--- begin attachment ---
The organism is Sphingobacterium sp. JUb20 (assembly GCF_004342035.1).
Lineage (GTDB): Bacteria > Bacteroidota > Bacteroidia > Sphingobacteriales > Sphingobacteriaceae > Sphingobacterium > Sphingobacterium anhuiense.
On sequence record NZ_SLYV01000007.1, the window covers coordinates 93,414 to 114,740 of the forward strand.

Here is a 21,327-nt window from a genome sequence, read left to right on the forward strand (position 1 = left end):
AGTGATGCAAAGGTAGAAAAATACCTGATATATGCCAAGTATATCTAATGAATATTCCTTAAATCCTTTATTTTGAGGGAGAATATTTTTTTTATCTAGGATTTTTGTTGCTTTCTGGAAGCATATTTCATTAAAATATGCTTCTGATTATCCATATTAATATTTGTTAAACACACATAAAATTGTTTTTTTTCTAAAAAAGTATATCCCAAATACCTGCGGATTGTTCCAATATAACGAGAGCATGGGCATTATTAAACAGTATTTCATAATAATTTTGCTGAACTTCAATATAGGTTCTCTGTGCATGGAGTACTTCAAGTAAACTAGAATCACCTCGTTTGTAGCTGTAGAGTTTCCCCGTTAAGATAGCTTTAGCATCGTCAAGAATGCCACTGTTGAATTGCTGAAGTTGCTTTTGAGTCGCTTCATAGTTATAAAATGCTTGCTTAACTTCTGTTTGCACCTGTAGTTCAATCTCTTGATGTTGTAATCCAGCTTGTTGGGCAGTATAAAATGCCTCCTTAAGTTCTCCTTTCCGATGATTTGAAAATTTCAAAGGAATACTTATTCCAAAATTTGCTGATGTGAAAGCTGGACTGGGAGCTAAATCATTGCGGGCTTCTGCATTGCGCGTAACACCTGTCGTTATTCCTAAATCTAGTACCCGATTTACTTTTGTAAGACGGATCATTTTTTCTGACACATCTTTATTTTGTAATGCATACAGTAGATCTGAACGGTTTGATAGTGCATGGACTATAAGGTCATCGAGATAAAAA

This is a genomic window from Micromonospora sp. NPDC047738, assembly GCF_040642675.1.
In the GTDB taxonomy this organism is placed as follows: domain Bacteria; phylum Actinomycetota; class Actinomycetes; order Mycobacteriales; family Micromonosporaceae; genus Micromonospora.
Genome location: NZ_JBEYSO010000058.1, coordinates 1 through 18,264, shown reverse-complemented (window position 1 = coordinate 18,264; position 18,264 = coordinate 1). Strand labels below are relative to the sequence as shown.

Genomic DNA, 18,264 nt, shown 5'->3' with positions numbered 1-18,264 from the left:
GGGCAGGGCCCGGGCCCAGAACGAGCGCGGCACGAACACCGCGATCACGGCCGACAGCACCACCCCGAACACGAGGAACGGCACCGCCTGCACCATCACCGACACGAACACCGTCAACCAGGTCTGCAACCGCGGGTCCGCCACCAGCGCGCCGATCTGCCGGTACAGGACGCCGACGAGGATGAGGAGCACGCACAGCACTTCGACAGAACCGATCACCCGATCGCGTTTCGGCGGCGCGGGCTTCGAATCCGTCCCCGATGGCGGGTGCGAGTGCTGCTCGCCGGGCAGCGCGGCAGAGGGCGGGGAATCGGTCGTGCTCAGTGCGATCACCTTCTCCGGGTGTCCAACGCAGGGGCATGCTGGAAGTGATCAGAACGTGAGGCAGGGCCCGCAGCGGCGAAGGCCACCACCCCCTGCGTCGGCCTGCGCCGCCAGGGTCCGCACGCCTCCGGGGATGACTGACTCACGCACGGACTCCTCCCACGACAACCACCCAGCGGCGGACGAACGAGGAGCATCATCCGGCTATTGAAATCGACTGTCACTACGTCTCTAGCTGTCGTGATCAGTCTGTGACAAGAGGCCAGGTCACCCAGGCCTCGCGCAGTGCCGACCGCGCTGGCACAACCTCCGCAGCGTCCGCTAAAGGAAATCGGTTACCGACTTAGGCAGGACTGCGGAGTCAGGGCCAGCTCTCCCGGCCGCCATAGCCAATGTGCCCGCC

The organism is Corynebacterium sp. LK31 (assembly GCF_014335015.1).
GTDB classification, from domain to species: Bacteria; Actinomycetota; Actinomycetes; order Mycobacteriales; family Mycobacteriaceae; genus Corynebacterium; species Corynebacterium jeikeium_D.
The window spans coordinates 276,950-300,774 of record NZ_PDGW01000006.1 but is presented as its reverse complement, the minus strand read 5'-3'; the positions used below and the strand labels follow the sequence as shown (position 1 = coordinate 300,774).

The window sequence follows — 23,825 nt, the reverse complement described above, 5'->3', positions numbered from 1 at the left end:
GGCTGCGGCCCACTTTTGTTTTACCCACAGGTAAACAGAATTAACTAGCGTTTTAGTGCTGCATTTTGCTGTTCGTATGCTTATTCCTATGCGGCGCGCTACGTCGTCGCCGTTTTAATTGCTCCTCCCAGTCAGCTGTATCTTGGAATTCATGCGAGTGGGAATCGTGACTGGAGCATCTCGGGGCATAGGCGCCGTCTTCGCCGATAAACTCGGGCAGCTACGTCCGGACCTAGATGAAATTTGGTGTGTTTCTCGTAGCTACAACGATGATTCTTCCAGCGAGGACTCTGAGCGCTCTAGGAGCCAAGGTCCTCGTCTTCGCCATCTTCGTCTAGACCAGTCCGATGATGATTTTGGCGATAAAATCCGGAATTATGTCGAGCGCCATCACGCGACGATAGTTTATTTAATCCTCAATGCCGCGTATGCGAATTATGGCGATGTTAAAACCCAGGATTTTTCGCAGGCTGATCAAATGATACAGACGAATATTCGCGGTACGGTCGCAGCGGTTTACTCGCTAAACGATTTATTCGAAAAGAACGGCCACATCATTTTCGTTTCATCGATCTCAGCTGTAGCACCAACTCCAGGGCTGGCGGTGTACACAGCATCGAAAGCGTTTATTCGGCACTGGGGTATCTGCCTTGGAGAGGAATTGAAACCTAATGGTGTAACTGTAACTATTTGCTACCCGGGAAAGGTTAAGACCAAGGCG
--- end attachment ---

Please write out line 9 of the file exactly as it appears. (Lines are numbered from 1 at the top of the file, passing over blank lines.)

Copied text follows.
Genomic DNA, 18,264 nt, shown 5'->3' with positions numbered 1-18,264 from the left: